Thursday, 28 February 2008

Scrapping the Graduate Endowment

Voting in the Parliament today to scrap the Graduate Endowment (the tuition fees which the Lib Dems claimed to have done away with before introducing this as a back-end payment of fees) was meant to be almost as tight as the budget.

And it was. The bill - with only Jeremy Purvis' amendment - passed with 67 votes (SNP/LD/Green/Margo + A.N. Other - either by accident or design) to 61 (Lab/Con). The other is bound to be an interesting name (what odds Cathy Craigie again?! [- EDIT in fact Elaine Smith, which still doesn't answer if it was accidental or not!]) but my main question is this: who's in a right-wing alliance now?

It was an interesting debate too. In the end though, it appeared that even Labour - who along with the Lib Dems in that shady coalition introduced the fees - and the Tories saw the logic of the Government's argument, and offered up amendments which sought not to detract from the bill but to dampen the spirit that it was put forward in. Their amendments - which called for independent inquiry of the funding of universities - were added to find a way in which these parties, one of whom doesn't seem to know the meaning of the term "consensus", could back the Government without losing too much face, given their opposition to the bill at previous stages.

It is with some dismay then, that I write this. For on the issue of student welfare members of the Labour party - notably Richard Baker MSP, former leader of the NUS in Scotland - look to have student issues at their core. Yet, for party political reasons, they couldn't find it within themselves to vote for the removal of the fees which they themselves introduced and which contribute heavily to the mountain of debt students find themselves in.

To hear Rhona Brankin's interventions today - aimed at mocking the Scottish Government's promise to end student debt - served only to draw attention to the fact that students in Scotland have found themselves in worse debt because of the Labour-led coalition's introduction of the graduate endowment. The SNP pledged to end student debt, and scrapping the graduate endowment is the first stage of that. Just as they promised to replace the council tax, freezing it was the first step in that.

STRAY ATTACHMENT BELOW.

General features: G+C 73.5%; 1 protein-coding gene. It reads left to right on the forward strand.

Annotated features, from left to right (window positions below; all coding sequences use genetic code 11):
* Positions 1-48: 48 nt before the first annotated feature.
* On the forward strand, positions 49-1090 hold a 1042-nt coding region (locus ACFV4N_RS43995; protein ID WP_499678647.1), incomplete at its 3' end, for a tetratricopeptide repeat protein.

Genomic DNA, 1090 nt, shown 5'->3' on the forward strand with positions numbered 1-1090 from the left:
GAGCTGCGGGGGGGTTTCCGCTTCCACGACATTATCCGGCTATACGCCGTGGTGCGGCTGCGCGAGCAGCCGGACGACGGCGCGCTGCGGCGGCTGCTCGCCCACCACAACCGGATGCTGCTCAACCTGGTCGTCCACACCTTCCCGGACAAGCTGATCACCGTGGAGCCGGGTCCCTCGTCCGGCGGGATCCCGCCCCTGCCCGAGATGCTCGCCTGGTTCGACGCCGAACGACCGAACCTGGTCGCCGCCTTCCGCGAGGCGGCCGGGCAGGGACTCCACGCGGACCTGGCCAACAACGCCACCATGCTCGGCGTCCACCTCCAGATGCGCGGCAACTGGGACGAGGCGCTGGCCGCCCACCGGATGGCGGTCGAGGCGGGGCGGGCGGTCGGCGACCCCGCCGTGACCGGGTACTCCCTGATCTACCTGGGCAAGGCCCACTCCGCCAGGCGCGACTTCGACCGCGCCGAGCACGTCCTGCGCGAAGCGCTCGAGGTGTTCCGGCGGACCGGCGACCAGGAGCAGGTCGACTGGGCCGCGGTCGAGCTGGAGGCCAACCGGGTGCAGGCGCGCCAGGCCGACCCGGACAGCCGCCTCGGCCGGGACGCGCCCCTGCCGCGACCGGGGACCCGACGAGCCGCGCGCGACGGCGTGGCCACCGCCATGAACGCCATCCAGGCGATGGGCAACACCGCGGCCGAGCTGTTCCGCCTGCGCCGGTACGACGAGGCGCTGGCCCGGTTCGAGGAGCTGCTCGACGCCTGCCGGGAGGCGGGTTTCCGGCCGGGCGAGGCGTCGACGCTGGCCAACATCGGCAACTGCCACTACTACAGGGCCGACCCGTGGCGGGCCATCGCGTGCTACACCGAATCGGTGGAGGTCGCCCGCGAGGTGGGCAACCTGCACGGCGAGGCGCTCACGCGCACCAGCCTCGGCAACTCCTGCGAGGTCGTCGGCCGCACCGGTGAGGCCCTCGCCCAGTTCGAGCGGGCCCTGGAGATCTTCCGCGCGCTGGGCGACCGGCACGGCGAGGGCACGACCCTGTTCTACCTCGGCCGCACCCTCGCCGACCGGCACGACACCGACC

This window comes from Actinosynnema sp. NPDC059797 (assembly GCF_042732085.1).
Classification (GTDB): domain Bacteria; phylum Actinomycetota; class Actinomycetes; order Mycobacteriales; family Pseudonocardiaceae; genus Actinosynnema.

But when opposition politicians constantly want to portray themselves as the solution to Scotland's problems, and that those problems are the making of the new Scottish Government, there's something far wrong with their mentality. Labour and the Lib Dems had 8 YEARS to fix the problems that they are now identifying in opposition. Instead they exacerbated the problem of student debt by lumping a further sum on our students. The Scottish Government has acted to alleviate that burden. And if vulnerable groups really are the fiefdom of the Labour party, then they'd do well to remember that in votes such as this.

So Labour managed to find a way to vote against it. As did the Tories. At least students now know which parties are standing up for their interests in Parliament - and it isn't them.

Rant over - this has been much more partisan than my usual blog - but its been an issue I'm all too familiar with. It's a no brainer for support either - and yet again I'm baffled by the position of the Labour party.

1 comments:

Scottish Toryboy 2 March 2008 at 10:50  

I love how the Lib Dems are taking credit for the abolition of the graduate endowment, especially considering they, with Labour, introduced the bloody thing.

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